Skip to content

The Circle

by on 7 May 2023

Spiralling Round

The Circle

by W. Somerset Maugham

OT Theatre Productions at The Orange Tree Theatre, Richmond until 17th June

Review by Harry Zimmerman

Somerset Maugham’s 1921 comedy, which twists romantic fates across two generations of a squabbling family, is given a fast paced, yet effectively intimate treatment in Tom Littler’s first production as Artistic Director of The Orange Tree

Elizabeth is married to Arnold, a stolid, buttoned up MP obsessed with his career and ensuring that appearances are properly maintained at all times.  He appears to be the personification of the stiff upper lip.

Arnold has good reason to be as repressed as he is.  At the age of five, his mother, the famed society beauty Lady Catherine “Kitty” Champion-Cheney, scandalously ran off with her lover, Lord “Hughie” Porteus, whose apparently relentless march towards the Prime Ministership was derailed by his romantic entanglement with her.

“Why can’t one be happy, without making other people unhappy?”

Now they are returning for a weekend visit, coinciding with the unscheduled appearance of Arnold’s father, Clive.  To throw further ingredients into the mix, Arnold’s wife, Elizabeth, is herself contemplating leaving her marriage to start a new life with Teddie Linton, a Malay planter portrayed here as a charming, immensely flirtatious, and captivating Indian businessman. 

This is a production which stands or falls by the ensemble playing of the cast, their ability to inject believability into the characters, and convince the audience of the genuineness of the intertwined relationships which powers the plot and drives the pace.  There is nothing to worry about here.  This production is in multiple pairs of safe hands.

Jane Asher’s Lady Kitty, bedecked in scarlet, all waspishness and chatter, holds forth on a multitude of topics breathlessly and confidently.  Her bickering with a curmudgeonly Lord Porteous, played with an effortless querulousness by Nicholas Le Provost, is especially enjoyable.  Le Provost is able to engender appreciative laughs merely with grunts, murmurs, and groans.  Throughout their squabbling, Asher and Le Prevost retain an air of affection and tenderness.

Clive Francis’s portrayal of Clive Champion-Cheney, Arnold’s father and third party in the original triumvirate of scandal, is a delight, offering a series of well timed, and lightly barbed, observations.  His avowal at the beginning of the second act that “ …the most important thing to remember about a principle is that it can always be sacrificed to an expediency” in many ways goes to the very heart of Somerset Maugham’s portrait of the machinations of upper-class English society conventions, its’ passions, and the consequences that flow therefrom.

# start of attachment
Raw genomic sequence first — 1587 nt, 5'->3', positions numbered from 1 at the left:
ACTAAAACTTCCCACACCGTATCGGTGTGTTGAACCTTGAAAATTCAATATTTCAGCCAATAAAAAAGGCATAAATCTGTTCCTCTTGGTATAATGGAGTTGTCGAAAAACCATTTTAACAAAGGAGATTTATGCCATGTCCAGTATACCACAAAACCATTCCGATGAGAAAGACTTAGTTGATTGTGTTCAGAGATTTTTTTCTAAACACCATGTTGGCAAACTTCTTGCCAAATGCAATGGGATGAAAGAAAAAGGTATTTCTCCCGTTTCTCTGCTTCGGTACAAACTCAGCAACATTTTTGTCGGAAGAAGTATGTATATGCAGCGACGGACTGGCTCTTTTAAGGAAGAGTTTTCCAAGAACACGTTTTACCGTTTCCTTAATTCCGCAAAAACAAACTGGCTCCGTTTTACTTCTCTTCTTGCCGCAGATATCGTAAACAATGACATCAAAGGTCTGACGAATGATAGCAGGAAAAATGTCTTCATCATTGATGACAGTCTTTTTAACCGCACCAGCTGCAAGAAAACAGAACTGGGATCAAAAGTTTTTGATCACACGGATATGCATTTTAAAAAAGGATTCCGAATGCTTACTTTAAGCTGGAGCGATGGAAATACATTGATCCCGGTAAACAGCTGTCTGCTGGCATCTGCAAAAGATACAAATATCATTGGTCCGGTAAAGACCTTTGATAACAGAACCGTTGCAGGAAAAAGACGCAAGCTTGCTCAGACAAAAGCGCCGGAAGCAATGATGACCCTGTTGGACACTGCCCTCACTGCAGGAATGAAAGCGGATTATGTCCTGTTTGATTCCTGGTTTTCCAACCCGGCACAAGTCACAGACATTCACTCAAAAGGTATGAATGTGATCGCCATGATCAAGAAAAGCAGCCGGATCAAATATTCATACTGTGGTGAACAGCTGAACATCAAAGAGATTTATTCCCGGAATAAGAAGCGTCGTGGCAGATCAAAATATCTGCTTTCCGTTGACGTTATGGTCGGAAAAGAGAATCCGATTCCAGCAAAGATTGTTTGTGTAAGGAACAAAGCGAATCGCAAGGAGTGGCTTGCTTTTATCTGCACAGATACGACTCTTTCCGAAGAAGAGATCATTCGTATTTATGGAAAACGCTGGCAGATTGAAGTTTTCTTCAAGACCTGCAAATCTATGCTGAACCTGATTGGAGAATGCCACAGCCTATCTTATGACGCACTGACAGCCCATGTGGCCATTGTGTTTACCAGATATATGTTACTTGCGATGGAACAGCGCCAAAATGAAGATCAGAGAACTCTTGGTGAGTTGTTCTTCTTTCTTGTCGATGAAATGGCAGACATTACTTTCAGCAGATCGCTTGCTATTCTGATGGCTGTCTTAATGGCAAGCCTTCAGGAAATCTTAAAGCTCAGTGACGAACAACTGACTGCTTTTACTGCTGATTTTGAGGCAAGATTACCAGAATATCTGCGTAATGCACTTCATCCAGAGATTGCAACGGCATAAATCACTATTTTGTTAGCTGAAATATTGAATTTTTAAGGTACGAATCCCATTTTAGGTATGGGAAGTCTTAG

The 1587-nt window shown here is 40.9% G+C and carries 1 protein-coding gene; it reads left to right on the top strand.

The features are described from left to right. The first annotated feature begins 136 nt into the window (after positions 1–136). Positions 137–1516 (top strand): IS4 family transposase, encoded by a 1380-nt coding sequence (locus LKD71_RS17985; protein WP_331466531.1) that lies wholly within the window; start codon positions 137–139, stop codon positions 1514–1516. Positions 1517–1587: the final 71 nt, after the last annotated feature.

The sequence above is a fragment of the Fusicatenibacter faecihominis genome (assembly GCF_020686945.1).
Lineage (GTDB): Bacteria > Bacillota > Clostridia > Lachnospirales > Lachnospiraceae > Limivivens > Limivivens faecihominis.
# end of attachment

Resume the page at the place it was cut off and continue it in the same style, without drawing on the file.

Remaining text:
Whilst this play is now over 100 years old, human nature doesn’t change, and it is through the interactions of the characters, old and young, that we see the inherent complexities of social hierarchies and the consequences of flouting convention.

Whilst it is true that virtually every line may be fruitfully examined to assess subtext and meaning, the narrative rattles along, with several laugh out loud moments, and, equally, moments of powerful passion and emotion.  Of particular resonance was the moment when Lady Kitty weeps, when faced with the photographic evidence of her lost youth and beauty.  Similarly, the highly charged dialogue between Elizabeth, her husband, and her potential new lover, provide memorable highlights.

The Circle, because of the Orange Tree Theatre’s performance parameters, is staged in the round.  This is extremely beneficial to this production, as it creates an intimate and immersive atmosphere, placing the audience right at the heart of the action.  In fact, front row members of the audience are reminded before the start to be aware of where their feet and bags are positioned.

With no actor ever more than a few metres away, the audience feels like they are actually there, in the drawing room, eavesdropping on the characters’ private conversations, and can see all their emotional responses up front, raw in tooth and claw. 

Leaving the theatre, I was reminded of the lyrics of the classic song Windmills of your Mind, “Like a circle in a spiral, like a wheel within a wheel”.

This clever, nuanced and pacy production can still pack a punch, over a century after it was first performed.  The Orange Tree have a hit on their hands.

Harry Zimmerman, May 2023

Photography by Ellie Kurttz

One Comment
  1. Darcy Sato permalink

    Terrific review

Leave a Reply

Fill in your details below or click an icon to log in: Logo

You are commenting using your account. Log Out /  Change )

Facebook photo

You are commenting using your Facebook account. Log Out /  Change )

Connecting to %s

This site uses Akismet to reduce spam. Learn how your comment data is processed.

%d bloggers like this: